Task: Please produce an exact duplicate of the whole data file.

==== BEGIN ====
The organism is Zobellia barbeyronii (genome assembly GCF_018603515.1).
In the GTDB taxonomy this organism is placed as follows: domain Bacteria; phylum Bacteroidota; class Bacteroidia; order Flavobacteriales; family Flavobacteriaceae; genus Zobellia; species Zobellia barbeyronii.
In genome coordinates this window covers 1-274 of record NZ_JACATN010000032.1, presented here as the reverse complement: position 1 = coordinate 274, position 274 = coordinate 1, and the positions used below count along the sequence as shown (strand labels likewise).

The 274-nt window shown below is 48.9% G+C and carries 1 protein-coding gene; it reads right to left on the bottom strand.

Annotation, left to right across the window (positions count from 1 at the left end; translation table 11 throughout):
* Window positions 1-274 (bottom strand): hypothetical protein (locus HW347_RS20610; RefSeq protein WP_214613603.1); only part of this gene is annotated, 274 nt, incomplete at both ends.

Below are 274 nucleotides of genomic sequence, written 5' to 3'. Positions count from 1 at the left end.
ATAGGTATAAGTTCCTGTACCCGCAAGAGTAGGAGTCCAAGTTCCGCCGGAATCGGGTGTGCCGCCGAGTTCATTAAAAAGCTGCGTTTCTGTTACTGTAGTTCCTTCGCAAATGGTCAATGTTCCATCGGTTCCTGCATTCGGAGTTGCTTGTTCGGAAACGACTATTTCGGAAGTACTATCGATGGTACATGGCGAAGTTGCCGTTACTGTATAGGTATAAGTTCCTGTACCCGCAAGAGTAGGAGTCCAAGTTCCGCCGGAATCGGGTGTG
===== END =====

The organism is Zobellia barbeyronii (genome assembly GCF_018603515.1).
In the GTDB taxonomy this organism is placed as follows: domain Bacteria; phylum Bacteroidota; class Bacteroidia; order Flavobacteriales; family Flavobacteriaceae; genus Zobellia; species Zobellia barbeyronii.
In genome coordinates this window covers 1-274 of record NZ_JACATN010000032.1, presented here as the reverse complement: position 1 = coordinate 274, position 274 = coordinate 1, and the positions used below count along the sequence as shown (strand labels likewise).

The 274-nt window shown below is 48.9% G+C and carries 1 protein-coding gene; it reads right to left on the bottom strand.

Annotation, left to right across the window (positions count from 1 at the left end; translation table 11 throughout):
* Window positions 1-274 (bottom strand): hypothetical protein (locus HW347_RS20610; RefSeq protein WP_214613603.1); only part of this gene is annotated, 274 nt, incomplete at both ends.

Below are 274 nucleotides of genomic sequence, written 5' to 3'. Positions count from 1 at the left end.
ATAGGTATAAGTTCCTGTACCCGCAAGAGTAGGAGTCCAAGTTCCGCCGGAATCGGGTGTGCCGCCGAGTTCATTAAAAAGCTGCGTTTCTGTTACTGTAGTTCCTTCGCAAATGGTCAATGTTCCATCGGTTCCTGCATTCGGAGTTGCTTGTTCGGAAACGACTATTTCGGAAGTACTATCGATGGTACATGGCGAAGTTGCCGTTACTGTATAGGTATAAGTTCCTGTACCCGCAAGAGTAGGAGTCCAAGTTCCGCCGGAATCGGGTGTG